Art Blakey and The Jazz Messengers Alumni: Geoffrey Keezer

Written By Sonny Akbar Sembada

Hi, my name is Sonny Akbar Sembada and I welcome you to my blog, The Uncle Jazz. The main topic of my blog is everything related to jazz music.. 

Alright, listen up art blakey and the jazz messengers alumni – Geoffrey Keezer, born on November 20, 1970, in Eau Claire, Wisconsin, was practically born with music in his veins.

Both his parents were music teachers, and the guy started tinkering with the piano at the ripe age of 3. After a year at Berklee College of Music in Boston, he packed his bags for the Big Apple in ’89, scoring a gig as the pianist for Art Blakey’s Jazz Messengers at just 18. And get this, he was the last pianist to join the legendary crew from ’88 to ’90.

Jazz Maestro Geoffrey Keezer – Art Blakey and The Jazz Messengers Alumni calls it the “perfect gig for a talented hard bop cat cut from the same cloth as Horace Silver, Bobby Timmons, Cedar Walton, James Williams, and Benny Green.”

Life After Art Blakey

Post-Art Blakey, Geoffrey teamed up with practically every big shot in jazz, including Art Farmer, Roy Hargrove, Antonio Hart, Bob Belden, Cecil Brooks III, Benny Golson, Jim Hall, and even spent three years on the road as the pianist for the Ray Brown Trio.

Life After Art Blakey
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The guy’s a recording wizard and is currently jamming with the Christian McBride Band. He’s laid down beats on labels like Sunnyside, Blue Note, DIW/Columbia, and Sackville, played the sideman role on seven Telarc albums, and has dropped at least nine albums as the main act. His latest project, “Sublime: Honoring the Music of Hank Jones,” is a big deal where he’s rocking with heavyweight pianists like Kenny Barron, Chick Corea, Benny Green, and Mulgrew Miller.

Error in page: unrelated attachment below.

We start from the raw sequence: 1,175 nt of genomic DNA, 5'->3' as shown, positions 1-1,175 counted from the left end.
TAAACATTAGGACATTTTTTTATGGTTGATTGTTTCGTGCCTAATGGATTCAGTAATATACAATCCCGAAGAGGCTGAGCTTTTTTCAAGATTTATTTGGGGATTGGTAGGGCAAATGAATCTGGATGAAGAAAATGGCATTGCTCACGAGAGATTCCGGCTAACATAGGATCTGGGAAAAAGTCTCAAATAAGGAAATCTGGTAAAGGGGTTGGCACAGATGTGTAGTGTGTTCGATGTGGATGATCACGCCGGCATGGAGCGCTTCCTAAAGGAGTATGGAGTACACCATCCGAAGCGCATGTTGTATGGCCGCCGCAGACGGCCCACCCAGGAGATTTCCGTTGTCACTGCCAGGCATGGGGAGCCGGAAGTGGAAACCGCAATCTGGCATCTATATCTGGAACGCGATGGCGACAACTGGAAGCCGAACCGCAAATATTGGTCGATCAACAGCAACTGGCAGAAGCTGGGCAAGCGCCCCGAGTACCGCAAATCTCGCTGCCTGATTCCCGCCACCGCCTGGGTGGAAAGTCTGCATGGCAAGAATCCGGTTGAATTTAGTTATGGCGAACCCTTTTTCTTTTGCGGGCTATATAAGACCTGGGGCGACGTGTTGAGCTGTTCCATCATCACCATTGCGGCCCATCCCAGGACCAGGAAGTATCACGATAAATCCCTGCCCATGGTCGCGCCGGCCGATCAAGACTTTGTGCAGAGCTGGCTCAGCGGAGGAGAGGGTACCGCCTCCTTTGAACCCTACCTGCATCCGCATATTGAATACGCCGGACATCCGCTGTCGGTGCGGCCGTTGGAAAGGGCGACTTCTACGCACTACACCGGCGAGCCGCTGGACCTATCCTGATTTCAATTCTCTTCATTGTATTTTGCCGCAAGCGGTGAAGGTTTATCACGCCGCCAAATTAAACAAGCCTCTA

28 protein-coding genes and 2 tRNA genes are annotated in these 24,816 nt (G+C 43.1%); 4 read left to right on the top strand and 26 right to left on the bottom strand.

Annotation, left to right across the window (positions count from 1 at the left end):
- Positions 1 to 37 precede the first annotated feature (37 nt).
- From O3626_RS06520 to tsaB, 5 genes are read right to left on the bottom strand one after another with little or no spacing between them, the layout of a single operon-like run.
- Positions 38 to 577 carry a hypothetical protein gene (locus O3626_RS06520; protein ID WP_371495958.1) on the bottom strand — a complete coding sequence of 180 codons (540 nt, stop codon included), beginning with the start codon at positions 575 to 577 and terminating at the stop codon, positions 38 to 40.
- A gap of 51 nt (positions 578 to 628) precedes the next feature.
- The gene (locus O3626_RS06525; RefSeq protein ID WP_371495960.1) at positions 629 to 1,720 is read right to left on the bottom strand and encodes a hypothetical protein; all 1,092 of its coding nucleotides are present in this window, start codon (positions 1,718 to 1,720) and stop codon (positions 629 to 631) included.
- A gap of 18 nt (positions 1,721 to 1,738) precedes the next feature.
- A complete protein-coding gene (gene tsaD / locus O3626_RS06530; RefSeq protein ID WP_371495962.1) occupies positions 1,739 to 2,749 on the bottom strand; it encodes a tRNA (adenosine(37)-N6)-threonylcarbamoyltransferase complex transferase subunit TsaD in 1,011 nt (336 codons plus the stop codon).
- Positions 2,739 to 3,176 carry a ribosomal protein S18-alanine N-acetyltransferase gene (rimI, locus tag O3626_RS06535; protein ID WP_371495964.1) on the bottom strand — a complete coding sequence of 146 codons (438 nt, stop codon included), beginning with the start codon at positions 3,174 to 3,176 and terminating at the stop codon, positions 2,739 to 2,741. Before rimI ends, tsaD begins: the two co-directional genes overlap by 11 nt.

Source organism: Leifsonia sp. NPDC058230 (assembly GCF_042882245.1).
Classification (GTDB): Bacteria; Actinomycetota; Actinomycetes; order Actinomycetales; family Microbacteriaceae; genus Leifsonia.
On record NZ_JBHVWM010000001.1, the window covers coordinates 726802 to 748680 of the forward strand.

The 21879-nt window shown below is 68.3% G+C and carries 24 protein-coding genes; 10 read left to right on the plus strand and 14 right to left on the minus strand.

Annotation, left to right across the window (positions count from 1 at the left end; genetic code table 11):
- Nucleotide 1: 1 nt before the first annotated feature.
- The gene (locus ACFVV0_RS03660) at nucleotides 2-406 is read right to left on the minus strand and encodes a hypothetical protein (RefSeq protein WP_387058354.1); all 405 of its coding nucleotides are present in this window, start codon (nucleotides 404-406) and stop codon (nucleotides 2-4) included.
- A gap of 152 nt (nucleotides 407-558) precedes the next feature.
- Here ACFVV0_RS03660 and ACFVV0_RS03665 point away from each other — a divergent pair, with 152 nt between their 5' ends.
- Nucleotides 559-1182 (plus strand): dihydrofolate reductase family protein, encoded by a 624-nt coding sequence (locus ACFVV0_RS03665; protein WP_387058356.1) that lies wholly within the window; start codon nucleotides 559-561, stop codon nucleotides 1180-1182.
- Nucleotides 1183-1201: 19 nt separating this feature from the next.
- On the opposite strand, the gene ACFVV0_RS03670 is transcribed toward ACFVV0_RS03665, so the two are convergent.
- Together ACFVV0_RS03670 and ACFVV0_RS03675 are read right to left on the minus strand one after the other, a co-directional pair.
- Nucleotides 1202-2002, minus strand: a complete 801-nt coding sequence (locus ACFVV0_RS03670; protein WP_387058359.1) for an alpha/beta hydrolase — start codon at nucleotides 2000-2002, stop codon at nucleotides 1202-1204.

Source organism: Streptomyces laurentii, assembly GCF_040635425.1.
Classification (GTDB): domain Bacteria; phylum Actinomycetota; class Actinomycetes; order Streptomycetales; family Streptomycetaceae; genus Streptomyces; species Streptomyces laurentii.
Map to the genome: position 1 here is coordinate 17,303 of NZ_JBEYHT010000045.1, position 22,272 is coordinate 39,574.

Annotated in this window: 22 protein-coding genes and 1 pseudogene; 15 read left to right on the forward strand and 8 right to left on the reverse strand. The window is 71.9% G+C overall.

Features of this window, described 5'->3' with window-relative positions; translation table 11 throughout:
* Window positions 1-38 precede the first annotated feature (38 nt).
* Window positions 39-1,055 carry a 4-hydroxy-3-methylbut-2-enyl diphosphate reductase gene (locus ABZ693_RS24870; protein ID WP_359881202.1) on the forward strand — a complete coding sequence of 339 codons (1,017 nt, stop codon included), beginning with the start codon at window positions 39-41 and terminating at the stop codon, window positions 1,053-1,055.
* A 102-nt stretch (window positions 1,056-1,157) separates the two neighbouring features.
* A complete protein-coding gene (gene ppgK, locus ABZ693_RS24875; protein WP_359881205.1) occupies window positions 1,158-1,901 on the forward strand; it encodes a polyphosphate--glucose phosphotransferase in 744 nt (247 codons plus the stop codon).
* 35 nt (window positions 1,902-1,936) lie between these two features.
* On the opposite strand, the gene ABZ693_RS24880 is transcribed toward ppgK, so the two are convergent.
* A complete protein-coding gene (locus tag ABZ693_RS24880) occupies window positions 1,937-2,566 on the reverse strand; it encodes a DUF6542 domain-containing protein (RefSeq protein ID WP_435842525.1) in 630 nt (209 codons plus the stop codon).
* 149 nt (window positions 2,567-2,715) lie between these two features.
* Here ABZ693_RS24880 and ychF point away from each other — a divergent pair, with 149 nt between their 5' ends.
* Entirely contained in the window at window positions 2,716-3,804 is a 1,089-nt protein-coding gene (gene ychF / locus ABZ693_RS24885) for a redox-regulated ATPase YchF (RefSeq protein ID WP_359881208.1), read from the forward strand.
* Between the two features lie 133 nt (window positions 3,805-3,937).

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Running Two Shows at Once

Right alongside that, in September 2003, he rolled out “Falling Up” on the Max Jazz label. This hard bop-flavored album pulls inspiration from Duke Ellington to Johann Sebastian Bach and was cooked up with his cozy trio – Scott Colley (Acoustic bass) and Karriem Riggins (drums). They brought in some cool cats like Steve Wilson (Alto Flute), Paul Bollenback (Acoustic Guitar), Claire Martin (Vocal), Ingrid Jensen (Flugelhorn), Joe Locke (Vibraphone), and more.

Back in 2000, he dropped an innovative solo album named “Zero One” under the Dreyfus/GMN label. In ’98, he worked on “Turn Up the Quiet” (Sony), featuring Grammy-winning vocalist Diana Krall, saxophonist Joshua Redman, and Christian McBride.

Youtube video by Geoffrey Keezer

Team Projects and Cool Collabs

Art blakey and the jazz messengers alumni Geoffrey, along with pianists Harold Mabern and Mulgrew Miller, hooked up with James Williams to pay tribute to Phineas Newborn, resulting in the CD “Four Pianos for Phineas” (1989/Evidence). Fun fact – all four of them tickled the ivories together.

In ’91, at the Montreal Jazz Festival, Geoffrey and the piano crew hit the stage again. This time, each player had their piano. Add in another pianist, Donald Brown, with a rule of only four playing at a time, and the Contemporary Piano Ensemble was born. With bassist Christian McBride and drummer Tony Reedus on the beat, they dropped the album “The Key Players” (1993/DIW).

Beyond Jazz Jams

Art Blakey and The Jazz Messengers Alumni Geoffrey threw down Gershwin’s ‘Rhapsody in Blue’ in ’92 with the Hollywood Bowl Orchestra conducted by John Mauceri. He also joined forces with the globally renowned classical artist Barbara Hendricks, mixing jazz into their tours in Japan and Europe.

Time magazine gave him a shoutout, saying Geoffrey’s got “a refreshingly open-eared sensibility in the modern manner, and he has more than enough virtuosity and sheer musical wit and intelligence to weave all of his apparently disparate strands of influence into an original and compelling whole.”

And, oh yeah, Geoffrey’s not just tickling the keys; he’s also composing tunes like ‘Palm Reader’ for the Carnegie Hall Jazz Band, ‘Concerto for Orchestra and Piano,’ ‘listen look’ for The Saint Joseph Ballet, and ‘Variables,’ a piano and string quartet jam he penned for the Mainly Mozart Festival in San Diego.

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